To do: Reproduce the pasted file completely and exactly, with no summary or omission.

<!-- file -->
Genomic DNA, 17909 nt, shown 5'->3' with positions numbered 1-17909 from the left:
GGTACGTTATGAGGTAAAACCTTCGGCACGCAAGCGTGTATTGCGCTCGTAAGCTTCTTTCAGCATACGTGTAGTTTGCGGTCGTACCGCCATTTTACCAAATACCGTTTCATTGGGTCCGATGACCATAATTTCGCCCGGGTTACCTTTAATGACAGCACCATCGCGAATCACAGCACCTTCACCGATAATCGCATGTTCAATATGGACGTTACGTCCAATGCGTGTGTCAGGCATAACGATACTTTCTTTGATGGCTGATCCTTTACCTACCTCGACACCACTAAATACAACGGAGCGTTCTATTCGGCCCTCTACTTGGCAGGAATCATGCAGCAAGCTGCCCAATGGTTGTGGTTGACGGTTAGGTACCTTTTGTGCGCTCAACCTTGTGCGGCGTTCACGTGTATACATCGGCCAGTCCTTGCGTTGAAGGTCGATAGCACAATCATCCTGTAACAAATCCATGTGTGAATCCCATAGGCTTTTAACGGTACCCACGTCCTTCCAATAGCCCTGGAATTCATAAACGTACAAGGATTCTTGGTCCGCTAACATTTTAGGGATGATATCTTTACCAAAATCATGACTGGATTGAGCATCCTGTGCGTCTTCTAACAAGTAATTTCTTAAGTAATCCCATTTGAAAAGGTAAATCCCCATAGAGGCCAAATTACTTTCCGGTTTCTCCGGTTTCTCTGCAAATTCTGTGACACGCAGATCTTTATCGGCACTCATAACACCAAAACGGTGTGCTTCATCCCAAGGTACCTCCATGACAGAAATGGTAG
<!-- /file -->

Genomic DNA, 17909 nt, shown 5'->3' with positions numbered 1-17909 from the left:
GGTACGTTATGAGGTAAAACCTTCGGCACGCAAGCGTGTATTGCGCTCGTAAGCTTCTTTCAGCATACGTGTAGTTTGCGGTCGTACCGCCATTTTACCAAATACCGTTTCATTGGGTCCGATGACCATAATTTCGCCCGGGTTACCTTTAATGACAGCACCATCGCGAATCACAGCACCTTCACCGATAATCGCATGTTCAATATGGACGTTACGTCCAATGCGTGTGTCAGGCATAACGATACTTTCTTTGATGGCTGATCCTTTACCTACCTCGACACCACTAAATACAACGGAGCGTTCTATTCGGCCCTCTACTTGGCAGGAATCATGCAGCAAGCTGCCCAATGGTTGTGGTTGACGGTTAGGTACCTTTTGTGCGCTCAACCTTGTGCGGCGTTCACGTGTATACATCGGCCAGTCCTTGCGTTGAAGGTCGATAGCACAATCATCCTGTAACAAATCCATGTGTGAATCCCATAGGCTTTTAACGGTACCCACGTCCTTCCAATAGCCCTGGAATTCATAAACGTACAAGGATTCTTGGTCCGCTAACATTTTAGGGATGATATCTTTACCAAAATCATGACTGGATTGAGCATCCTGTGCGTCTTCTAACAAGTAATTTCTTAAGTAATCCCATTTGAAAAGGTAAATCCCCATAGAGGCCAAATTACTTTCCGGTTTCTCCGGTTTCTCTGCAAATTCTGTGACACGCAGATCTTTATCGGCACTCATAACACCAAAACGGTGTGCTTCATCCCAAGGTACCTCCATGACAGAAATGGTAG